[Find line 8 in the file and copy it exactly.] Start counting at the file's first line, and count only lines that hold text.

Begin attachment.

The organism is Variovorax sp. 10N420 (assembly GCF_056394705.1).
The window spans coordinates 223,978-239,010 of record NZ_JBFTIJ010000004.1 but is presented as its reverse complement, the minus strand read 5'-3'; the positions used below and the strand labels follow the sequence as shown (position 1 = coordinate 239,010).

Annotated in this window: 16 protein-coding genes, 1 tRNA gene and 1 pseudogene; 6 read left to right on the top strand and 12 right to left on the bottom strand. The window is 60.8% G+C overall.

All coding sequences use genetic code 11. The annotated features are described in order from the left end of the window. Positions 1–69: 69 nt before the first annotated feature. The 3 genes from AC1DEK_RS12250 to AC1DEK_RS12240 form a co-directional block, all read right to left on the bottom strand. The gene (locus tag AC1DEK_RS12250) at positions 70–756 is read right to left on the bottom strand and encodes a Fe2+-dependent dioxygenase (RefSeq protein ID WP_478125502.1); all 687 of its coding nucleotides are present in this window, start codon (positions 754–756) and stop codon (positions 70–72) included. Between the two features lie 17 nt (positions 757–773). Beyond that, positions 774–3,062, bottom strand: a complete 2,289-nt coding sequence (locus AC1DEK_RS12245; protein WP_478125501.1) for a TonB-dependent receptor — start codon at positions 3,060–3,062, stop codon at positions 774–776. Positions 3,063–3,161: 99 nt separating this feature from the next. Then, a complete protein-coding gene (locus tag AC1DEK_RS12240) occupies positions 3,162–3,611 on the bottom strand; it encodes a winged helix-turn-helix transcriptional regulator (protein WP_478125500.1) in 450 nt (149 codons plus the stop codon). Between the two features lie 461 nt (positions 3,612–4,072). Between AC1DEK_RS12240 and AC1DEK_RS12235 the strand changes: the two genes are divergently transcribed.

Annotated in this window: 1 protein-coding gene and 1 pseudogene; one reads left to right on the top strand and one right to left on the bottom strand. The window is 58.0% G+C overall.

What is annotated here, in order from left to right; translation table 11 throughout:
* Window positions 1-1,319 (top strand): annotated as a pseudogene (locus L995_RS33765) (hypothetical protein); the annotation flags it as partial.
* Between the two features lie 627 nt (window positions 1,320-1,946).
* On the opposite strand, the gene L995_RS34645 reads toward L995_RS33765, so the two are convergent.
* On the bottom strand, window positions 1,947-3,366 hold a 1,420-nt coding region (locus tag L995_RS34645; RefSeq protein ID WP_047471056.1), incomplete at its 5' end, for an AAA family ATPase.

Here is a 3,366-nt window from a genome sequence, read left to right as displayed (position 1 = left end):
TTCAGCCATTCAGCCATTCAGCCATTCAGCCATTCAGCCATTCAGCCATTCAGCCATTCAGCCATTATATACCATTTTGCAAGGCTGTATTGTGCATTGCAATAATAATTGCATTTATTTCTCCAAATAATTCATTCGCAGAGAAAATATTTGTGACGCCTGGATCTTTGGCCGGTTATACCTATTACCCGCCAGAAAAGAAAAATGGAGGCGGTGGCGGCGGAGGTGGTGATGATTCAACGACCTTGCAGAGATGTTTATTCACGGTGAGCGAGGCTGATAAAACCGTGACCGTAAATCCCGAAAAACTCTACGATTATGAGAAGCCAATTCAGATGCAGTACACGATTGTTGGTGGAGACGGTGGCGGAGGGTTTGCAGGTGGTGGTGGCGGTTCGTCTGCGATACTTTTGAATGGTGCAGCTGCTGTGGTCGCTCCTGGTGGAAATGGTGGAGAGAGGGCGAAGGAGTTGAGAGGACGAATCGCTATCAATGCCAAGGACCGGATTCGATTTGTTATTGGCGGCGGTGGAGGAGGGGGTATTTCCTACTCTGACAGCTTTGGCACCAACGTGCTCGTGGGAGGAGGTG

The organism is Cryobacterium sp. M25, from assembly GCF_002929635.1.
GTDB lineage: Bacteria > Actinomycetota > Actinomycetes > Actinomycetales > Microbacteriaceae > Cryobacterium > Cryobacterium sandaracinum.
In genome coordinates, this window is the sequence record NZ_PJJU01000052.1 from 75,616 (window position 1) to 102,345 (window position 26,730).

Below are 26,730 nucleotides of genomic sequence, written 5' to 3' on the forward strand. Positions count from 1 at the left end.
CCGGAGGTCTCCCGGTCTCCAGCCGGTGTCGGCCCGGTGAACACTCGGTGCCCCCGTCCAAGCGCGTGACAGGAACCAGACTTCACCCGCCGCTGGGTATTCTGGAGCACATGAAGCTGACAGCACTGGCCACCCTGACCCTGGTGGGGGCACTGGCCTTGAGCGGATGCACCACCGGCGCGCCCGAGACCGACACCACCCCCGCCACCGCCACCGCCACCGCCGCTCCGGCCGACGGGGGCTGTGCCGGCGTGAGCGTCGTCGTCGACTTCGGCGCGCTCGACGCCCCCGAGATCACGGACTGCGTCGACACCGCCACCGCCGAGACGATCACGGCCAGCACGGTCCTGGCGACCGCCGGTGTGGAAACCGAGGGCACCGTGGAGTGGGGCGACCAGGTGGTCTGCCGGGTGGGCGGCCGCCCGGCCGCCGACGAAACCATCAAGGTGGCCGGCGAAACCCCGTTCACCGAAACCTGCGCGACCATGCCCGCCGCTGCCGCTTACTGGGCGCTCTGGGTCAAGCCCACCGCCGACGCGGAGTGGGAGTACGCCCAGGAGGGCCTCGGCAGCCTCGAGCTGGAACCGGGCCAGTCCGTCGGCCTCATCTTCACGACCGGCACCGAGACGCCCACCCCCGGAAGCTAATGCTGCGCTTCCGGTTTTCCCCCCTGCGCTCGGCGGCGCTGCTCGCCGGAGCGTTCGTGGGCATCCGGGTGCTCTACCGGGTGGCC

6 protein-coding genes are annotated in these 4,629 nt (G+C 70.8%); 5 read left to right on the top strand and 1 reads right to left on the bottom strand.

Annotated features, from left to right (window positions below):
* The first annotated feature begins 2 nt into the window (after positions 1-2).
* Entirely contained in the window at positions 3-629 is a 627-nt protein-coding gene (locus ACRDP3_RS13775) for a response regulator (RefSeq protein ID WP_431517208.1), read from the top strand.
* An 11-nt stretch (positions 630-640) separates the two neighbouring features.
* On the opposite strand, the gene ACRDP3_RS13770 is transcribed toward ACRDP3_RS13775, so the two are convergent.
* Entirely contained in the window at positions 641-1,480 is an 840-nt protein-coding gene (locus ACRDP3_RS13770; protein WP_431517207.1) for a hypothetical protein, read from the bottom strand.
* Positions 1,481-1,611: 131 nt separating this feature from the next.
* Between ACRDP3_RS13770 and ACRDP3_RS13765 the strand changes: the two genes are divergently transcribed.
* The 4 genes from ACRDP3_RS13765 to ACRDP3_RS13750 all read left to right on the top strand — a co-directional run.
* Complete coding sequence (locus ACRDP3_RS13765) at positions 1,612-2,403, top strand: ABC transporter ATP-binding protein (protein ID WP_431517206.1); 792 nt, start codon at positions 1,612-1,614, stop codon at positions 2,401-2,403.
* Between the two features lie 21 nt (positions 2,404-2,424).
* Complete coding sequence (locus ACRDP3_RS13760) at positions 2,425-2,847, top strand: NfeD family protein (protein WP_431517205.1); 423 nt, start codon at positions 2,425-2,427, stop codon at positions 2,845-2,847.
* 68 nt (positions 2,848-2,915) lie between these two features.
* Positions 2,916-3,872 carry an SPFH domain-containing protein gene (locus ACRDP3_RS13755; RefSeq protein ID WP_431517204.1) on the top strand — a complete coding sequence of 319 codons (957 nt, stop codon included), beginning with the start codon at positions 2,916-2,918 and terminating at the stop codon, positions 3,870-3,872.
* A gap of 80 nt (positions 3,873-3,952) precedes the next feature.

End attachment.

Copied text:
* Between the two features lie 627 nt (window positions 1,320-1,946).